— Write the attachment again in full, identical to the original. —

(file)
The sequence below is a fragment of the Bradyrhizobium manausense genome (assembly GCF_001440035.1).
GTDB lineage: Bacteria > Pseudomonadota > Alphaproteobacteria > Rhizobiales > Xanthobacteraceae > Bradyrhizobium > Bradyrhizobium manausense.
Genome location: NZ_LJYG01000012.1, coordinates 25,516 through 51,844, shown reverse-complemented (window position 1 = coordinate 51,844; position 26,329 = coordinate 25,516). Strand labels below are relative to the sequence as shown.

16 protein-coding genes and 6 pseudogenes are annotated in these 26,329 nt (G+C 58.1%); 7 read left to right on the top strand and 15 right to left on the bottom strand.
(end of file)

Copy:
The sequence below is a fragment of the Bradyrhizobium manausense genome (assembly GCF_001440035.1).
GTDB lineage: Bacteria > Pseudomonadota > Alphaproteobacteria > Rhizobiales > Xanthobacteraceae > Bradyrhizobium > Bradyrhizobium manausense.
Genome location: NZ_LJYG01000012.1, coordinates 25,516 through 51,844, shown reverse-complemented (window position 1 = coordinate 51,844; position 26,329 = coordinate 25,516). Strand labels below are relative to the sequence as shown.

16 protein-coding genes and 6 pseudogenes are annotated in these 26,329 nt (G+C 58.1%); 7 read left to right on the top strand and 15 right to left on the bottom strand.